Why is Uncle Sam so Strict on Dear Little Fannie Mae and Freddie Mac?
Ron is a member of The Motley Fool Blog Network -- entries represent the personal opinion of the blogger and are not formally edited.
You might have already heard that the US Treasury has already made crucial tweaks in the bailout program of Freddie Mac (FMCC.OB) and Fannie Mae (FNMA.OB), two GSEs that played huge roles in leading the US economy into the dreaded housing bubble in 2007, buying almost 50% of the mortgage-related securities from the banking and the non-banking institutions.
But why would the government take such a drastic decision? In this article, I want to focus on the decrepit and reckless performance of these government-sponsored companies for the past few years.
One of the severest recessions in the history of the US was right after the 9/11 attacks. And ironically, the housing bubble (which would lead to the Great Recession) was an aftermath of Alan Greenspan's act to reassure the Americans after the terrorist attacks.
Anyway, let's find out how inefficient and burdensome the Federal National Mortgage Association (Fannie Mae) and the Federal Home Loan Mortgage Corp (Freddie Mac) were these last few years.
Why Such a Decision?
Freddie Mac's and Fannie Mae's return on average assets (ROAA, which signifies the return from its current portfolio) is (0.24)% and (0.52)% respectively, compared to 1.26% of Wells Fargo (NYSE: WFC), 0.87% of JPMorgan Chase (NYSE: JPM) and 3.9% of CBRE Group (NYSE: CBG). Although the numbers of the other companies are not something to be proud of, the improving positive numbers tell us that they are reviving back from the dead. It must also be understood that the interest rate hike following the recession has already led to negative income for most of these financial institutions. Fools rush in where angels fear to tread, and that's what happened during the Great Recession.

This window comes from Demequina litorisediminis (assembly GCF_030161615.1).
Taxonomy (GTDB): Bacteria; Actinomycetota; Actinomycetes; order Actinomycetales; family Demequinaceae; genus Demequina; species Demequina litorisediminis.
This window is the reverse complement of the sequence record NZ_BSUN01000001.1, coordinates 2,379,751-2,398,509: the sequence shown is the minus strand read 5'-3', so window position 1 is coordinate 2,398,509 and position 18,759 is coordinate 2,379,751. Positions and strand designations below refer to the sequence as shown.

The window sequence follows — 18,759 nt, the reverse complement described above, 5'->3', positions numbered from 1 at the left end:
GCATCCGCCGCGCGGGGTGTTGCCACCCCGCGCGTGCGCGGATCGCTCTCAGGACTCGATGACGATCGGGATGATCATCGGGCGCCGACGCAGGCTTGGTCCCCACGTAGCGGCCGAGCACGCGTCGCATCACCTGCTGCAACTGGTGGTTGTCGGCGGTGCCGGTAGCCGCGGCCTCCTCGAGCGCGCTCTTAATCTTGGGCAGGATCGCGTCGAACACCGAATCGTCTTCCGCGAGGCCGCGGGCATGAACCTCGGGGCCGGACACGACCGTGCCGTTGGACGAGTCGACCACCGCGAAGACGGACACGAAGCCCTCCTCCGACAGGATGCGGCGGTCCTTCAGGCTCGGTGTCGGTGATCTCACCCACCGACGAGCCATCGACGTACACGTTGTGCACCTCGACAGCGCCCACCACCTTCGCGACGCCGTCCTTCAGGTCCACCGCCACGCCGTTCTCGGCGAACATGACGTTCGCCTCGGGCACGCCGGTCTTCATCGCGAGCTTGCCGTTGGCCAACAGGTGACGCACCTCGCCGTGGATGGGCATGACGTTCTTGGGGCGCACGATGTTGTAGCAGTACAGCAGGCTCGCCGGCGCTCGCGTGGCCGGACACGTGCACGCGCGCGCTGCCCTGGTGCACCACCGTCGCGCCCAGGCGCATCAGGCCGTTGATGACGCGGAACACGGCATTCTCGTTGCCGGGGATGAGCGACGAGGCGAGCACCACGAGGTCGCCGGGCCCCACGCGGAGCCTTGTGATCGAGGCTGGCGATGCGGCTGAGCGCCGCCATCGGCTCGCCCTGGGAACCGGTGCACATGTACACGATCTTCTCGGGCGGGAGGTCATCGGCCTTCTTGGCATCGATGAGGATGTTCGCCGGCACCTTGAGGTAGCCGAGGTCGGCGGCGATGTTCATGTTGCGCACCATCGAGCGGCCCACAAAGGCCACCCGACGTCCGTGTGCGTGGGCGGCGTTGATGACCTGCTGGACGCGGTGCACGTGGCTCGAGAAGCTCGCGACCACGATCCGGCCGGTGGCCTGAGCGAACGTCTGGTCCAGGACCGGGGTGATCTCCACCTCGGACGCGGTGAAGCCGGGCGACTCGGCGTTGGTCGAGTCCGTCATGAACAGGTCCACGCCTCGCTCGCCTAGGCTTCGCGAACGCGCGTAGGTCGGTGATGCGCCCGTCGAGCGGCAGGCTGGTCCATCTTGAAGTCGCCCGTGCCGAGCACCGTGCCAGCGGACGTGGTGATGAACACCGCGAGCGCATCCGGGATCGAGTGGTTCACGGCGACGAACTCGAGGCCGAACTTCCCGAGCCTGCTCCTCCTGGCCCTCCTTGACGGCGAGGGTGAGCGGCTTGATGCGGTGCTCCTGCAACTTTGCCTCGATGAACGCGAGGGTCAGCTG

Fannie Mae incurred a loss of $16.9 billion last year, straight for four consecutive years. If you look at the balance sheet, you will find $2.9 trillion worth of mortgage loans, being adjusted at $48 billion loitering in the storeroom. What are they going to do about it? Needless to say, the US government is taking such a drastic step now, which should have been taken earlier.
In the last quarter ended June 2012, Freddie Mac's net interest income went down to $21.8 million, compared to $25.3 million in the same quarter last year. Looking at the recent financial statement, it is verified that the GSE is running at a loss for over a couple of years now. And its portfolio doesn't seem to be doing well since over $162 billion worth of PCs (Participation Certificates) were extinguished last year.
It seems they are not being a facilitator in the housing market, rather being a burden on the government, spiking up government debt with their HUGE amount of senior notes offerings every other year. Since 2008, Fannie Mae and Freddie Mac has "drawn a total of $188 billion in taxpayer funds to stay afloat, while paying more than $45 billion in dividends."
According to the new bailout program, the unlimited support the Treasury extended to the two companies will expire at the start of next year. After December 31, Fannie Mae's bailout will be capped at $125 billion and Freddie Mac will have a limit of $149 billion.
Additionally, the companies' corporate debt price rallied as the new policy alleviated the need for Fannie Mae and Freddie Mac to borrow from the government just to make dividend payments, putting them in a better position to service their debt.
Moreover, as part of the new terms, Fannie Mae and Freddie Mac will be required to reduce their investment portfolios at an annual rate of 15 percent instead of the previous 10 percent. That will put each of them on track to cut their portfolios to a targeted $250 billion in 2018, four years earlier than planned.